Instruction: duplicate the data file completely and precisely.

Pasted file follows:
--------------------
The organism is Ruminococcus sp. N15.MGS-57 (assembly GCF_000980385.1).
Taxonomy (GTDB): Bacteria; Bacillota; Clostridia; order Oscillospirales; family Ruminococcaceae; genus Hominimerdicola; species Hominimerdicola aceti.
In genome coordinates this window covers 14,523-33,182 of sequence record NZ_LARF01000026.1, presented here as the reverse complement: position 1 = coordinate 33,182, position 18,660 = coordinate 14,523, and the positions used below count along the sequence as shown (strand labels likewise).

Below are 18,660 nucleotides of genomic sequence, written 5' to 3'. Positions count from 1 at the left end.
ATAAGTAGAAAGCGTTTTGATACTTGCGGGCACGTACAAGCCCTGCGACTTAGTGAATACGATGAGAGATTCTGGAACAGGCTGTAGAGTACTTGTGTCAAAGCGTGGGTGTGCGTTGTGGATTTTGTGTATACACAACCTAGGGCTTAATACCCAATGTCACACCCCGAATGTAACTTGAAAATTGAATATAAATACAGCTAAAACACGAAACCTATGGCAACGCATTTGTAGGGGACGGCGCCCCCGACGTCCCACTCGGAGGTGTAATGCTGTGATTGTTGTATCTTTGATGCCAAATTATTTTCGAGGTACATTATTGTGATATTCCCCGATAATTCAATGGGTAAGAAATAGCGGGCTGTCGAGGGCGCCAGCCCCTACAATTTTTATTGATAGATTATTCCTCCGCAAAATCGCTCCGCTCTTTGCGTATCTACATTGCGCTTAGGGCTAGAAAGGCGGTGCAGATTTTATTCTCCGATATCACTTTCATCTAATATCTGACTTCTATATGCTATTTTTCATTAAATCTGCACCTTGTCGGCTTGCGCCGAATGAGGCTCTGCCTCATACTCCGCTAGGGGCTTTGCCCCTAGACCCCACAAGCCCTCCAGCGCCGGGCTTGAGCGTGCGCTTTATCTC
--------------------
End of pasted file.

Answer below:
The organism is Ruminococcus sp. N15.MGS-57 (assembly GCF_000980385.1).
Taxonomy (GTDB): Bacteria; Bacillota; Clostridia; order Oscillospirales; family Ruminococcaceae; genus Hominimerdicola; species Hominimerdicola aceti.
In genome coordinates this window covers 14,523-33,182 of sequence record NZ_LARF01000026.1, presented here as the reverse complement: position 1 = coordinate 33,182, position 18,660 = coordinate 14,523, and the positions used below count along the sequence as shown (strand labels likewise).

Below are 18,660 nucleotides of genomic sequence, written 5' to 3'. Positions count from 1 at the left end.
ATAAGTAGAAAGCGTTTTGATACTTGCGGGCACGTACAAGCCCTGCGACTTAGTGAATACGATGAGAGATTCTGGAACAGGCTGTAGAGTACTTGTGTCAAAGCGTGGGTGTGCGTTGTGGATTTTGTGTATACACAACCTAGGGCTTAATACCCAATGTCACACCCCGAATGTAACTTGAAAATTGAATATAAATACAGCTAAAACACGAAACCTATGGCAACGCATTTGTAGGGGACGGCGCCCCCGACGTCCCACTCGGAGGTGTAATGCTGTGATTGTTGTATCTTTGATGCCAAATTATTTTCGAGGTACATTATTGTGATATTCCCCGATAATTCAATGGGTAAGAAATAGCGGGCTGTCGAGGGCGCCAGCCCCTACAATTTTTATTGATAGATTATTCCTCCGCAAAATCGCTCCGCTCTTTGCGTATCTACATTGCGCTTAGGGCTAGAAAGGCGGTGCAGATTTTATTCTCCGATATCACTTTCATCTAATATCTGACTTCTATATGCTATTTTTCATTAAATCTGCACCTTGTCGGCTTGCGCCGAATGAGGCTCTGCCTCATACTCCGCTAGGGGCTTTGCCCCTAGACCCCACAAGCCCTCCAGCGCCGGGCTTGAGCGTGCGCTTTATCTC